AMD Dual Graphics Performance
When it comes to testing integrated graphics cores and their 3D performance, AMD is ready to produce its trump card – the Dual Graphics technology. Its point is in building asymmetric CrossFireX configuration on the basis of the APU's integrated graphics core, and it really looks like an interesting feature that may boost 3D performance by using entry-level or obsolete graphics cards. It is simple and easy to implement: you just install a discrete Radeon HD series card into your computer, allow the mainboard to initialize both the discrete and integrated GPUs (by checking the appropriate BIOS option), and enable Dual Graphics in the driver.
The symbiosis brings some fruit indeed. The following table shows the 3D performance of a configuration with an A10-6800K APU in three modes: with the APU-integrated graphics core, with a discrete graphics card Radeon HD 6670, and with the integrated and discrete GPUs working simultaneously in Dual Graphics mode.
So we can see that adding a $70 graphics card into our A10-6800K configuration lifts the 3D performance up to a whole new level, allowing to run modern games at Full-HD resolution with medium visual quality settings. The frame rate gets higher by 50% and more in many cases. So the Dual Graphics technology would be perfect if it were not for a few disappointing downsides and limitations that actually negate all of its benefits.
First of all, Dual Graphics can only bring about substantial performance benefits if the discrete graphics card is comparable in 3D performance to the integrated graphics core. The list of recommended models includes AMD's Radeon HD 6450, 6570 and 6670 models, which are all outdated already. The newer Radeon HD 7750 can also be combined with the Richland in Dual Graphics mode but, as our practical testing showed, the graphics driver isn't perfect for such a combination, so there is no performance growth in half of gaming applications.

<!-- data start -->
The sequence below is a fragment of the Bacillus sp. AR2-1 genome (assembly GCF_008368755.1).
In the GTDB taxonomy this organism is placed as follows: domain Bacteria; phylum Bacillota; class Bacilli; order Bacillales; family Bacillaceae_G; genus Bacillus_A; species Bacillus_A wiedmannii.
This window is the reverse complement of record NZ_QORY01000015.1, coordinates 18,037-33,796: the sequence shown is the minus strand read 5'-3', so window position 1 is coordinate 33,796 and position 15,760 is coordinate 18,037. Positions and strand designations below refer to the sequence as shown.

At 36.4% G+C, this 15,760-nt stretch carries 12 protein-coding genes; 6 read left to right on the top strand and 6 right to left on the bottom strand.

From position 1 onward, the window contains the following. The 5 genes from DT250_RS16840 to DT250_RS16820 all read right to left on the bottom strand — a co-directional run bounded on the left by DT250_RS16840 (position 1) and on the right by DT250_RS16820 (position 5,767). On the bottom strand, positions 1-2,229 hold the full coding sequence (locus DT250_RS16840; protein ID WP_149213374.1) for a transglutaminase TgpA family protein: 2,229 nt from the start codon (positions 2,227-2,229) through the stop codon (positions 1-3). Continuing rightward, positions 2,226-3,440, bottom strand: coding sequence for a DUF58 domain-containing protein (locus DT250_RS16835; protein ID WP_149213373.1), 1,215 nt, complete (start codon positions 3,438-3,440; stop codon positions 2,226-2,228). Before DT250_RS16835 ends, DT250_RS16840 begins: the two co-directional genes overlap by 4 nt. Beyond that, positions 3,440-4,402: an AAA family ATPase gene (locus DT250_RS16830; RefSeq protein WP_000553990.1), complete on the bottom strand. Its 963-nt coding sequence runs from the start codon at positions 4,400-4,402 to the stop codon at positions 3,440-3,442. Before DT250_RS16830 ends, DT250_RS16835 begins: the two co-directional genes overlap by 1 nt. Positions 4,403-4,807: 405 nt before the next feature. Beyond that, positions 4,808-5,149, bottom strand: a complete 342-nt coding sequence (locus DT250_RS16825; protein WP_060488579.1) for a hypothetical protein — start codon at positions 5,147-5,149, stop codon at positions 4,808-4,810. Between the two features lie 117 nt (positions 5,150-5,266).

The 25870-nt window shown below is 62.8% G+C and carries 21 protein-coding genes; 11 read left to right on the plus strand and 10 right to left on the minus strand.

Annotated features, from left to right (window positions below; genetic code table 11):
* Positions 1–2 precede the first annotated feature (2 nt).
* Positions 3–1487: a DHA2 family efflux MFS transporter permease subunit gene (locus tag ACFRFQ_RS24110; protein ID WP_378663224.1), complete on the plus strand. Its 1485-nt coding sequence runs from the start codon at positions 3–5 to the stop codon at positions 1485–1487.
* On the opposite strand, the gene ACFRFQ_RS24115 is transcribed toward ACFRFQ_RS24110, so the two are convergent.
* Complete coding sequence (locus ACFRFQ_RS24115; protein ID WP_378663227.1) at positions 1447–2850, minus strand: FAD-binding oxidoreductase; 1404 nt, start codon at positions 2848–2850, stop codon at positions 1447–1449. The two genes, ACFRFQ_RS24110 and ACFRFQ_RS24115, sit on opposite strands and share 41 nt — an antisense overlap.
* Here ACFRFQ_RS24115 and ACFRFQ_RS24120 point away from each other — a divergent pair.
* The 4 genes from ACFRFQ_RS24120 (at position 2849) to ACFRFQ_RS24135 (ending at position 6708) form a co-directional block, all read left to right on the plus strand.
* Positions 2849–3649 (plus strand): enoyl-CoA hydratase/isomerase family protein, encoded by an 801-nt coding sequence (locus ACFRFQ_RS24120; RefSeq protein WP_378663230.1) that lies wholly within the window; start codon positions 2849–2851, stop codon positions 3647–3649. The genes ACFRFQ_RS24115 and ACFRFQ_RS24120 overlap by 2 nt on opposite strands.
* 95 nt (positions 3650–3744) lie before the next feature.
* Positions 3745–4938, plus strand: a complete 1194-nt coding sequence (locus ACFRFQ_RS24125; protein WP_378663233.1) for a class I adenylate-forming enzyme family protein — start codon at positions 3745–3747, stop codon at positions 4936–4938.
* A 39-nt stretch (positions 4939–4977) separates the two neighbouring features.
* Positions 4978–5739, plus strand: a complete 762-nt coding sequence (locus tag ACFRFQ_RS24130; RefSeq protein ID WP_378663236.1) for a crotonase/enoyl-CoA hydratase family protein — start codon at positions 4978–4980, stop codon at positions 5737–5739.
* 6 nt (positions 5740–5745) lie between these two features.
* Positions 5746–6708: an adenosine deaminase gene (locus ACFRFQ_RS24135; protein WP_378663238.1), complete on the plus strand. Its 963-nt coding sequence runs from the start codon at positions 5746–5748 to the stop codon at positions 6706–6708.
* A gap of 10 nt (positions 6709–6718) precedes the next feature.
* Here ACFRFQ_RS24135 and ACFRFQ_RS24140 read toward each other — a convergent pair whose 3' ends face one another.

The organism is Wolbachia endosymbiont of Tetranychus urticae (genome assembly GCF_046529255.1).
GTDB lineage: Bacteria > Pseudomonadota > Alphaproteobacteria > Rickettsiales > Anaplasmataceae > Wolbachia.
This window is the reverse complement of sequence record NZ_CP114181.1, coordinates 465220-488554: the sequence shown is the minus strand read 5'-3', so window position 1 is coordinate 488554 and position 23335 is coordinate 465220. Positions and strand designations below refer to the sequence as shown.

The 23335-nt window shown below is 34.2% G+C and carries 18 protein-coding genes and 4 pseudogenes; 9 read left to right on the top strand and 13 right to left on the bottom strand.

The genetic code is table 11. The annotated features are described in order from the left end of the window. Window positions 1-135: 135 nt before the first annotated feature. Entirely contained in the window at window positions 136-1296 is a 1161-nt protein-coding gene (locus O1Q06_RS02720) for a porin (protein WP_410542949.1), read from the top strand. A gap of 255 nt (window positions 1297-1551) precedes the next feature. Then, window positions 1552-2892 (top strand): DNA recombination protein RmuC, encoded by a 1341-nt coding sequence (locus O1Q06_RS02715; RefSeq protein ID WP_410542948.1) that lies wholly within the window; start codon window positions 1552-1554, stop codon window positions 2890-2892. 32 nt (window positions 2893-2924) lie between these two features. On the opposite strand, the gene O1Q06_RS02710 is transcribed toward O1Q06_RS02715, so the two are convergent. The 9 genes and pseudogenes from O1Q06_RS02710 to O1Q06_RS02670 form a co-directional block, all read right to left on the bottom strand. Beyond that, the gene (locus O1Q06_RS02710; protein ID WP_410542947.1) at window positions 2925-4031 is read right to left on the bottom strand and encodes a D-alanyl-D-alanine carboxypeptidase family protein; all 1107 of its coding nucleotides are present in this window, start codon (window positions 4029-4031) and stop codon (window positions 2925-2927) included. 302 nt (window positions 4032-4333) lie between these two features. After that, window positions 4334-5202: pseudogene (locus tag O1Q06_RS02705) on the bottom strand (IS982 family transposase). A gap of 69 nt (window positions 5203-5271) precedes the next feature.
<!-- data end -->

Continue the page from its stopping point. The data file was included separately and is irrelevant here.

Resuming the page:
The second downside we can see about the Dual Graphics technology is that it is only compatible with DirectX 10 and DirectX 11 game engines. Thus, older games may show no performance benefits at all with Dual Graphics configurations. The same goes for certain newer games AMD hasn’t yet optimized its driver for. For example, Dual Graphics doesn’t improve the frame rate in the recently released flight sim War Thunder.
But the most serious problem with Dual Graphics is the image quality you get with an asymmetric CrossFireX configuration built out of an external graphics card and an integrated graphics core. AMD didn’t put much effort into producing smooth visuals. In fact, the Dual Graphics configuration outputs not whole frames but parts of frames as rendered by the integrated or the discrete GPU. These parts are often not in sync with each other, so we can see image tearing as is illustrated by the screenshots below. These are not occasional visual artifacts but a persistent problem which worsens playability greatly.
This image tearing effect can be sometimes observed on ordinary graphics subsystems when the frame rate is not in sync with the monitor's refresh rate. On the Dual Graphics configuration, however, it can be seen even when the VSync option is turned on.
So we wouldn’t recommend you to have high expectations about the Dual Graphics technology. Right now, it is just an experimental feature that allows AMD’s marketing department to draw pretty presentation slides with nice-looking charts. In reality, it is not very useful and not very functional. In fact, it is just glitchy. And we can’t really expect it to improve. The Dual Graphics technology isn’t new. If AMD hasn't bothered to correct its bugs yet, it will hardly do so in the near future.